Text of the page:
I Am Not Me, the Horse Is Not Mine by William Kentridge, consists of six individual projections juxtaposed against various walls of the Tanks in the Tate Modern. The projections cumulatively comprise a narrative that depicts the story of The Nose (1837), by Nikolai Gogol, whereby a spiteful nose departs itself from its owner’s face, tries to leave the city and is consequently arrested. However despite this, one morning when the owner wakes up, he finds his nose has returned.
The abstract movies are comprised of eerie looking cutouts and are accompanied by instrumental and vocal soundscapes. Jazz-like, tribal music plays alongside superior-looking silhouettes dressed in structural hats and capes, which dance and twirl across the projections. They appear satirical when juxtaposed against the old soviet film footage which Kentridge has manipulated alongside his chaotic dancing figures.
Creating the sounds that echo throughout the darkened walls of the tanks, appears to be a figurine that has a blackened nose as a head. Sporadically, on one of the projections the figurine appears to be playing the piano fluently allowing the spectator to presume that this is the intended source of the music. Photographs of faces with their noses covered up flash across the projections. Opposed to the somewhat disfigured reality of these images , there are cartoonish representations of form, composed of fragmented letters that move across the screen in a stop-motion manner.
The paradoxical beings contradict each other, perhaps symbolizing the contradictions that coincide with war and political debate. The reference to the story, The Nose, is perhaps emblematic of a society metaphorically ‘spiting itself’ — as the nose did its owner — in terms of its internal politics that some may perceive as corrupt. The title of the installation, I Am Not Me, the Horse Is Not Mine is a Russian peasant expression used to deny guilt. The title is reflected in the transcript of the trial involving politician Nikolai Bukharin, which is replayed throughout the installation.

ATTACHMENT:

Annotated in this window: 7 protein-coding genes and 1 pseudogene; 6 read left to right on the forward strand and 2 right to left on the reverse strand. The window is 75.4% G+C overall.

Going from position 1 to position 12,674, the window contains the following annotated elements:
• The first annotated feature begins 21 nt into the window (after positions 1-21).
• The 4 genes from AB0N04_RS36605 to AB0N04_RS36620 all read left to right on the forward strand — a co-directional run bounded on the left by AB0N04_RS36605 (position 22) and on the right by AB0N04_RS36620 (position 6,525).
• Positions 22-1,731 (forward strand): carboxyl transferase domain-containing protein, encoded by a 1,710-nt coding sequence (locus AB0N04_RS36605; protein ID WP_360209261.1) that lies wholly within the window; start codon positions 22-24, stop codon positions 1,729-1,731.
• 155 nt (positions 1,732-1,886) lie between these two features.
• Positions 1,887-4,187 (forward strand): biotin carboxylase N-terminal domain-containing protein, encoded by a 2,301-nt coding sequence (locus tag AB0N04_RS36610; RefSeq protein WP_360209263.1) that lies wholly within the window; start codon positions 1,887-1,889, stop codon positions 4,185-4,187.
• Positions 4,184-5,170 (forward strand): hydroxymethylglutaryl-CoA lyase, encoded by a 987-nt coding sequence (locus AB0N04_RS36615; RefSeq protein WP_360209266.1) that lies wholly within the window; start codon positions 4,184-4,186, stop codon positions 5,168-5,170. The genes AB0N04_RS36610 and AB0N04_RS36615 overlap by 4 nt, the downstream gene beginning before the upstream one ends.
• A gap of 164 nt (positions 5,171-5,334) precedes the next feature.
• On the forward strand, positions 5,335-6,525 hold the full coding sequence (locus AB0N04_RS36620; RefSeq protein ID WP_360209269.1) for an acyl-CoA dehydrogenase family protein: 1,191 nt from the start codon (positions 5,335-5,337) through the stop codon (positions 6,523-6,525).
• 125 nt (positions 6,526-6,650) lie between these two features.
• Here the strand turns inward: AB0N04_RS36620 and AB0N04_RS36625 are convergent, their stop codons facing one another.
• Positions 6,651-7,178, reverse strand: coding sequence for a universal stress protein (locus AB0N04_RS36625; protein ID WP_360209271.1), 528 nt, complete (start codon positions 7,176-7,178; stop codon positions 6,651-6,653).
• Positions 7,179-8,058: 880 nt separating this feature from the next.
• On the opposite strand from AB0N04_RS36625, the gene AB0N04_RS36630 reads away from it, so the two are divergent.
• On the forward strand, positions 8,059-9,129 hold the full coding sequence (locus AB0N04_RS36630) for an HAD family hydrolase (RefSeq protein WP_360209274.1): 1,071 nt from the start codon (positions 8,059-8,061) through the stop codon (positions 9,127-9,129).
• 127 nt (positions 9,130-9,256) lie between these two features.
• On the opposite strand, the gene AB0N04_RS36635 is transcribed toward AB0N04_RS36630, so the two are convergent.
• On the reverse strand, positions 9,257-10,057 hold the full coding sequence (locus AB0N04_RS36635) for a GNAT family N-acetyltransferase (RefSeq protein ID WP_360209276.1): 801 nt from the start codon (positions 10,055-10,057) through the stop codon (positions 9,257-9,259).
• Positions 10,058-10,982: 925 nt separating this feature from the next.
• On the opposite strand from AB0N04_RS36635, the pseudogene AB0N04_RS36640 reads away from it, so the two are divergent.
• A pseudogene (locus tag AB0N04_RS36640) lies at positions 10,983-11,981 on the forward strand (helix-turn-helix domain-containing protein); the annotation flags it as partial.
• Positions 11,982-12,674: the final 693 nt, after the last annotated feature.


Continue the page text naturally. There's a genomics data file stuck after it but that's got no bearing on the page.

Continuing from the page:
The mass of chaos that occurs throughout the enormity of each projection occurs simultaneously with the others, causing the viewer to struggle to absorb any information whatsoever. This perhaps depicts the nonsensical nature of some political decisions that Kentridge seems to feel passionately about creating an oeuvre of empathy about the show.
Gallery Site [The Tate Modern]
David Krut Pulishing [I Am Not Me, the Horse Is Not Mine – William Kentridge]
Time Out [I Am Not Me, the Horse Is Not Mine – William Kentridge]